% fortune -ae paul murphy

The long green

It may not be obvious to most of us yet, but there's a green revolution on its way into our data centers and onto our desktops.

Now I don't mean one based on global environmental consciousness or the latest mass media insanity - complete with the usual media intolerance for dissent and whipped up mob bellowing for someone else to take both responsibility and action - no, I mean one based on cold hard cash.

For example, I've taken out all the incandescent light bulbs in our new house, putting in compact fluorescent bulbs instead. The space heating, 5% efficient, traditional bulbs are gone in favor of 20% efficient fluorescents, and not only will my lighting bill drop considerably, but I won't be paying to get rid of the heat those things produced either.

That cooling cost reduction is the icing on the data center cake too. Do a google search on data center power and cooling costs and you'll get thousands of hits with an apparent consensus that every dollar spent on input power to racked Xeons forces you to spend another $1.60 or so cooling the building.

That logic applies to home PCs too. Got a bunch of those? - you know, the family file server, an internet server, a couple of desktop PCs? stuff that's too old to use, but too good to throw away? Do yourself a favor, toss it: even Windows doesn't need separate boxes anymore, and Linux can easily run many concurrent services on smaller gear - meaning that switching to something like Ubantu on your most power efficient machine makes good sense -and not in response to some imaginary global warming crisis either, but in response to escalating power costs and the threat of community brownouts.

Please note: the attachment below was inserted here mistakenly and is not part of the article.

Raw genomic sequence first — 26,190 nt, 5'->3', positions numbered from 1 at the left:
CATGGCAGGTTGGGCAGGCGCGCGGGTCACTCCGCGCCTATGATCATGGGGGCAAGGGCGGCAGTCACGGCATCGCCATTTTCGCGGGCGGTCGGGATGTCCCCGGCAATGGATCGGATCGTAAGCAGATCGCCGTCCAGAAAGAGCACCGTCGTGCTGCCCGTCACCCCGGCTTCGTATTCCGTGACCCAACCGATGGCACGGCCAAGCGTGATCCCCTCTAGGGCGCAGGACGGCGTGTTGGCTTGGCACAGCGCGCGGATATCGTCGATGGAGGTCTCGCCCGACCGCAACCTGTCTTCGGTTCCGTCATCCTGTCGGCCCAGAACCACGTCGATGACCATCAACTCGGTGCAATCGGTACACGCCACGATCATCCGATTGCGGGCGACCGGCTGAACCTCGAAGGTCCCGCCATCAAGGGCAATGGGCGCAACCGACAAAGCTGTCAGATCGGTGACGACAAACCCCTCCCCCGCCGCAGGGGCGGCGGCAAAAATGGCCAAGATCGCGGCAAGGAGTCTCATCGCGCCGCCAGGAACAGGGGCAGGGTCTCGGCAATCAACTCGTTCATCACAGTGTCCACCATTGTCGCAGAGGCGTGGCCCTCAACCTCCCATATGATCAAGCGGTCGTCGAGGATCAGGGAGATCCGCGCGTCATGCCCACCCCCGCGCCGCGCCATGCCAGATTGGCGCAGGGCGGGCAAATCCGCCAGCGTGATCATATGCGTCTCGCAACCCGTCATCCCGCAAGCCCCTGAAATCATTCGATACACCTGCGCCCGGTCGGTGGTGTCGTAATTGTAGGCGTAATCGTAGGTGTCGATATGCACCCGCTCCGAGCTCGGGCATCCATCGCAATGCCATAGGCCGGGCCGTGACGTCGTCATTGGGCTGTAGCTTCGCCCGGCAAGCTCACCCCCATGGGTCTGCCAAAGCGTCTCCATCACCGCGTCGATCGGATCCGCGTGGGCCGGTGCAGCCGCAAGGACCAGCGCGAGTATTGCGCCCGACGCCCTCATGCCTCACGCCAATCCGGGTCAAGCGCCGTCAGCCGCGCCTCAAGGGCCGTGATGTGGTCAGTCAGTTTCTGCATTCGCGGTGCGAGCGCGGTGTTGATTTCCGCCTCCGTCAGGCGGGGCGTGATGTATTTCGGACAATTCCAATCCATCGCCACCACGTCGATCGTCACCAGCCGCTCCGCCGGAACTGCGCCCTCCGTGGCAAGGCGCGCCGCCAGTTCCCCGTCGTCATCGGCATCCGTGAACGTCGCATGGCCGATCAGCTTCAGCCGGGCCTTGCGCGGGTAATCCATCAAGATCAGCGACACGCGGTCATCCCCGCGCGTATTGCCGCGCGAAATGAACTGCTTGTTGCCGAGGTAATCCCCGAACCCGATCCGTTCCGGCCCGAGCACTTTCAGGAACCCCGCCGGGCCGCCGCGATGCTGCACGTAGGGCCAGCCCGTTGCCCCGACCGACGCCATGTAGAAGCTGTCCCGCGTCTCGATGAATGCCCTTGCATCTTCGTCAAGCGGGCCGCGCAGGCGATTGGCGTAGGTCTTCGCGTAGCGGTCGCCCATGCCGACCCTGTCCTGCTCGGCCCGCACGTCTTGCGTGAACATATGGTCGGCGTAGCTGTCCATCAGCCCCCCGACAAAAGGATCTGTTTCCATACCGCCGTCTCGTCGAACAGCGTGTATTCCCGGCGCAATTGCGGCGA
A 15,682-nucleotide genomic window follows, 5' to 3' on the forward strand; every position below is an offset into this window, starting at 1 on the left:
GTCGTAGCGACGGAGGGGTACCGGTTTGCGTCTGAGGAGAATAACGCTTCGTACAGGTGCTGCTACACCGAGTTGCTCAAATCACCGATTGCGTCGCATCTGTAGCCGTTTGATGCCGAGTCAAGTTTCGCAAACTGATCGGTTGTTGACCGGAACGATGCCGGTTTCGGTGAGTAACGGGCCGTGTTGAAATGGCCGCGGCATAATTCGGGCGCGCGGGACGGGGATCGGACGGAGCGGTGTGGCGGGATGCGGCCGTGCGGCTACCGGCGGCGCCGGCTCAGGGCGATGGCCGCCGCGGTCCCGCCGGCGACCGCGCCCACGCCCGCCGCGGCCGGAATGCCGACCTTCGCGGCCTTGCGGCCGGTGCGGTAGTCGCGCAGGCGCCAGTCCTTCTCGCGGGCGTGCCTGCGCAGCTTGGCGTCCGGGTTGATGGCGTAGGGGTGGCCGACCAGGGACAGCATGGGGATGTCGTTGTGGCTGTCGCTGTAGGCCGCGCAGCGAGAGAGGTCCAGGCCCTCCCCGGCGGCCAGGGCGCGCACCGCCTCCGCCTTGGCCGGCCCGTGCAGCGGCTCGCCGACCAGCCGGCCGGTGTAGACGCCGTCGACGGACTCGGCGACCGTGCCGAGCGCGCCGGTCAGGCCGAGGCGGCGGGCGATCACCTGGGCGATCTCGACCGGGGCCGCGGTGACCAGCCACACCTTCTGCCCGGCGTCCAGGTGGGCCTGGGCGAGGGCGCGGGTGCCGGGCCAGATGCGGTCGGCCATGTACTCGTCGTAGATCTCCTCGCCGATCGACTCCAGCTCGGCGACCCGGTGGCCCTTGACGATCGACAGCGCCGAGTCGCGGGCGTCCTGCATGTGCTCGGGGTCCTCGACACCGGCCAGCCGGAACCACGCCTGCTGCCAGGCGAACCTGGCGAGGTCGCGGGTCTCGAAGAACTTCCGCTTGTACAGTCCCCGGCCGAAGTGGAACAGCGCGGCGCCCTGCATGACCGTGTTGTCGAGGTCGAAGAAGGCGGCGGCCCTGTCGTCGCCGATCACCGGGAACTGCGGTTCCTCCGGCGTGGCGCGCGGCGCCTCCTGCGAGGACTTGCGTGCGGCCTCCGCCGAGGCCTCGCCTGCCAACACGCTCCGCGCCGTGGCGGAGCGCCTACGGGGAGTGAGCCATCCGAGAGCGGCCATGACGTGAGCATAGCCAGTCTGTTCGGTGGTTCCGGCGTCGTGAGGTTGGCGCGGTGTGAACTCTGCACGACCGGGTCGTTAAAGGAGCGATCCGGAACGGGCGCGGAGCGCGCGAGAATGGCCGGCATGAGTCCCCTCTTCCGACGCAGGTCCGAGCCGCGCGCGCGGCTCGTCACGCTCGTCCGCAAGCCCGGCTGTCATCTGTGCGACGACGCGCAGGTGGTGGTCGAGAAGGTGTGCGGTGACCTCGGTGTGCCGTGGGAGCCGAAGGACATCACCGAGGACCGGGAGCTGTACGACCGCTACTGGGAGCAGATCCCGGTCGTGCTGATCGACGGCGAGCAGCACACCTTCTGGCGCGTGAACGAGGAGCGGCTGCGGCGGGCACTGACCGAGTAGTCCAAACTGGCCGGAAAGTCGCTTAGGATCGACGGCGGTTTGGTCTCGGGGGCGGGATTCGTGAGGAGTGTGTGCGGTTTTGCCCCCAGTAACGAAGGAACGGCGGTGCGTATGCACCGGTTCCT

Power costs are starting to tilt data center decisions too. People are talking about the three year power cost of a Wintel server exceeding its hardware cost - just think about this: for every 100 standard desktop PCs burning 285 watts eight hours a day, five days a week, you usually have at least two dual Xeon servers and disk packs burning 1,250 watts per hour - more or less 24 x 7. That's a total of about 1,360KWH per week. Replace that with a T2000 "coolthreads" server, new disk, and 100 Sun rays with high efficiency LCD monitors, and your power use drops to maybe 450KWH -just about a third of what it was with PCs.

Now you may think you're trapped into those Xeons and desktops because you depend on Microsoft software, but this is less true than it used to be. First of all, Sun Rays now deliver Windows services so you can keep the Xeons and ditch the Pentiums if that's what you want to do. More directly, there's more and more software for both Solaris and Linux -so Exchange, for example, is no longer a Windows anchor.

So what's the bottom line on power cost? Simple, when it comes to global warming the inconvenient truth is that Al Gore won the Vietnam war by himself, then invented the internet, and now wants only to hurt George Bush and boost his own profile - but his opportunism has nothing to do with whether or not cutting your own power costs is good idea. Costs, not politics, make it a good idea: something you can do right now to reduce the value of checks written to third parties - a motivation that doesn't change whether you switch to better lightbulbs at home or better computers in the data center, because this isn't about being seen as green, it's about holding on to the long green: as in cold hard cash.

Paul Murphy wrote and published The Unix Guide to Defenestration. Murphy is a 25-year veteran of the I.T. consulting industry, specialising in Unix and Unix-related management issues.